|Family History and Genealogy Information|
The first census in England and Wales was done in 1800. They have been done every ten years since then. Up to 1841, they are not very useful to the researcher because it was just a collection of numbers of people with no names, ages, addresses etc. that could identify an individual. The 1841 census was the first to identify individuals and their addresses and age. Their age however was recorded to the nearest five years rounded down, so that an individual actual age 23 would be recorded as 20 and someone 28 would be down as 25. From 1851 the ages were recorded accurately (as accurately as the individual knew!). Occupations of individuals were also noted, as were their relationship to the head of the family. On studying a census return, the husband in a family is called HEAD, with WIFE, SON, DAUGHTER, SISTER, BROTHER etc. all being "relationship to HEAD". Of course with just a surviving wife, she would be classed as HEAD, and the relationship to her would then follow.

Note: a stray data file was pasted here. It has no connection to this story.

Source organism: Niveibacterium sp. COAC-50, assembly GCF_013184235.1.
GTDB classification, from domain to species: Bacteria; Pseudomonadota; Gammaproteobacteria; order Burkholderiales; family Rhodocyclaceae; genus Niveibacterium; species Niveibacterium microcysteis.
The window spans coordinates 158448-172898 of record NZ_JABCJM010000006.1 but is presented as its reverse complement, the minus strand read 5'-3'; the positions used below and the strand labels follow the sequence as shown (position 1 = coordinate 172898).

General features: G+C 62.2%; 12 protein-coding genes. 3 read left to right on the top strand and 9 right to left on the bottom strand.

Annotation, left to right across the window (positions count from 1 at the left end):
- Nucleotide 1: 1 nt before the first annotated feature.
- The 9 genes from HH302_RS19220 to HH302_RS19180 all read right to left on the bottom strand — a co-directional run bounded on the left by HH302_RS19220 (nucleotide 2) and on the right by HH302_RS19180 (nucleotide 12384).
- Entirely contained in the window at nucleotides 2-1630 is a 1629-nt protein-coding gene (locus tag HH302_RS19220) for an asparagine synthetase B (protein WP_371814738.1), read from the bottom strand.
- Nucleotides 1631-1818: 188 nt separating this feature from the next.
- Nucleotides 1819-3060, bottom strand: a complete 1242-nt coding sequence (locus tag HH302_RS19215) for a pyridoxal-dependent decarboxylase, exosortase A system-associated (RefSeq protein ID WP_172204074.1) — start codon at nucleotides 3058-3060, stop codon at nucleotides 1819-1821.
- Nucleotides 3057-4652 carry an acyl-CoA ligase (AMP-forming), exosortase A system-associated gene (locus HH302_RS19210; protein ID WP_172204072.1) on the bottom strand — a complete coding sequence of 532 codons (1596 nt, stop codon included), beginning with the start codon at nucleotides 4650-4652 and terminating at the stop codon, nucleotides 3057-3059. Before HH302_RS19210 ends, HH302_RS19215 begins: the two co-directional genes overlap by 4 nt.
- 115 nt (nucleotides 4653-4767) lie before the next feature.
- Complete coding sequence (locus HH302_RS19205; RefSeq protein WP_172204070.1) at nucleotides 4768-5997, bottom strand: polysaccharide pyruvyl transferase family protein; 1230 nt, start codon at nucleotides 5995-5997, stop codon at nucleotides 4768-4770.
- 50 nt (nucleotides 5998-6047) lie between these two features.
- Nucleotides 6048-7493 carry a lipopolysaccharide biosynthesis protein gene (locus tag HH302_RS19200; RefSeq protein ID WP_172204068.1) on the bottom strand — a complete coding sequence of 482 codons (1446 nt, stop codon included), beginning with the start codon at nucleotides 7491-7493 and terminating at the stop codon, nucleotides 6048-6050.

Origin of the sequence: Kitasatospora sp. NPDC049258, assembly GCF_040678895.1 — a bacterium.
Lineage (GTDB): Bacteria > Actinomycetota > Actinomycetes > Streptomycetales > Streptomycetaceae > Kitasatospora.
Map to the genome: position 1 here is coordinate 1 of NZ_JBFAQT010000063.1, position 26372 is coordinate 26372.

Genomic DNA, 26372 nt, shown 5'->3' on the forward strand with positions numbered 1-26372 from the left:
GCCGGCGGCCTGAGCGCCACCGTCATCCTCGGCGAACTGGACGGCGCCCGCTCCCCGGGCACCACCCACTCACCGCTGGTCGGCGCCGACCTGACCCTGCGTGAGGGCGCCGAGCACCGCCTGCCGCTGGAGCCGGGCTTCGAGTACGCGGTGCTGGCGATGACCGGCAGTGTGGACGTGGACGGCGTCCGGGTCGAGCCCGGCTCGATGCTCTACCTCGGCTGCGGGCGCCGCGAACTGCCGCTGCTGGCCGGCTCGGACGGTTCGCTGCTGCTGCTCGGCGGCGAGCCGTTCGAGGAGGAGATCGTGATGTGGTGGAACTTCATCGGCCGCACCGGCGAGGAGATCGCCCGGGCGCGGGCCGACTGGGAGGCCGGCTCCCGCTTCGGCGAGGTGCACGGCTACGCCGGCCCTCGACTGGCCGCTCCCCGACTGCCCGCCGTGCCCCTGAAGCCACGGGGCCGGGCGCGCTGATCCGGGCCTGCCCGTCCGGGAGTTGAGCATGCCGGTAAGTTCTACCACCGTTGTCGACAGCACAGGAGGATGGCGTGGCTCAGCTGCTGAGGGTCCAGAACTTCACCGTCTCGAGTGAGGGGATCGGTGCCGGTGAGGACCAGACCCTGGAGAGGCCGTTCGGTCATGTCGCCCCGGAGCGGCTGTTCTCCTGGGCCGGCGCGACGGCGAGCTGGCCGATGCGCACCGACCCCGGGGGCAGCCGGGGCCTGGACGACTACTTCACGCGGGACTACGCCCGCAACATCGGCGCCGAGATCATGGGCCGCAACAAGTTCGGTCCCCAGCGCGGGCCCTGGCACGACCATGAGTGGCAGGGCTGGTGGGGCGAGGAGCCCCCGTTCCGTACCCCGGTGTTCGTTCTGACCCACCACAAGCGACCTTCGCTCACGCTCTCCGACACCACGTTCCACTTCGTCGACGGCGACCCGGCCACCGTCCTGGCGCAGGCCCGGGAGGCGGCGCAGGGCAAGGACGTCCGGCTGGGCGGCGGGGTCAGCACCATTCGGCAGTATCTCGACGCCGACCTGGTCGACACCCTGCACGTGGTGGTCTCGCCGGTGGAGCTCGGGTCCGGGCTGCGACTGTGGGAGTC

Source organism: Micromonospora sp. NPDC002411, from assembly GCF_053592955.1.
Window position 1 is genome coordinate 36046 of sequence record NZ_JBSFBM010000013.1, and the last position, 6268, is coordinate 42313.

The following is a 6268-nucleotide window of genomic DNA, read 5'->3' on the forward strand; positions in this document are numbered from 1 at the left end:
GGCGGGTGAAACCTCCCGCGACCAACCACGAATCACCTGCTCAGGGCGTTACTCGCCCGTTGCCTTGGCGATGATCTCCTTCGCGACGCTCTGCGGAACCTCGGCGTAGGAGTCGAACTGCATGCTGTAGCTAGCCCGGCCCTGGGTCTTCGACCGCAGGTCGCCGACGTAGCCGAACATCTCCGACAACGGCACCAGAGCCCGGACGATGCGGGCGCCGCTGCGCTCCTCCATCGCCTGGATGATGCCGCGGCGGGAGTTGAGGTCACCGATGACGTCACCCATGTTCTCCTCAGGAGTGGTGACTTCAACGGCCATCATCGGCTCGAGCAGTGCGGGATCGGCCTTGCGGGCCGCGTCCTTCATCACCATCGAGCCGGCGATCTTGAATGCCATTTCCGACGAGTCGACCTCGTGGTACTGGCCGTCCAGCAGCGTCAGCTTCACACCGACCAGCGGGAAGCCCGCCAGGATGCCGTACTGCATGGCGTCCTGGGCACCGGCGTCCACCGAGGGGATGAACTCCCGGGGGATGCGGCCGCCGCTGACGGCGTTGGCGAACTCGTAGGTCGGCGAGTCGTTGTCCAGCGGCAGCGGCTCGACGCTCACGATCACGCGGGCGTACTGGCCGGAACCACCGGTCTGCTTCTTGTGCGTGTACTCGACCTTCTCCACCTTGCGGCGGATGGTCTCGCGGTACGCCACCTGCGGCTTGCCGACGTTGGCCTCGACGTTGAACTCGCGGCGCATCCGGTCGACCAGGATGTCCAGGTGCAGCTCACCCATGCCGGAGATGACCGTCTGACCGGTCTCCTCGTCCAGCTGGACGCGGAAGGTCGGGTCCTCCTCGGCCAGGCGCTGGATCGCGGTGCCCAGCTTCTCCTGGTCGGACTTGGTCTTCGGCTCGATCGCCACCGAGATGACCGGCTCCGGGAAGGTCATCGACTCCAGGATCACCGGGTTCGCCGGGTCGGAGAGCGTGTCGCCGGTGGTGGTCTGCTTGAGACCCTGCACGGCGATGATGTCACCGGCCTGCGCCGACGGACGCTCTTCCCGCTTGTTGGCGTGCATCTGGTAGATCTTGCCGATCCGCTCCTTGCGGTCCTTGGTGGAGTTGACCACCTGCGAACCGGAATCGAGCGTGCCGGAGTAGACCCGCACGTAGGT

Census data provides a snapshot at a period of ten years, and it is surprising what can be found from these records. People disappear from an address only to pop up at another address as, for example, a live-in servant, or gardener, recorded as their relationship to the head of that household. Remember that on census day the person records where they were staying on that night, be they on holiday, in hospital, prison, etc.
The Public Records Office in London now has the 1901 Census live for search on the internet. To access the P.R.O. website click the link button below.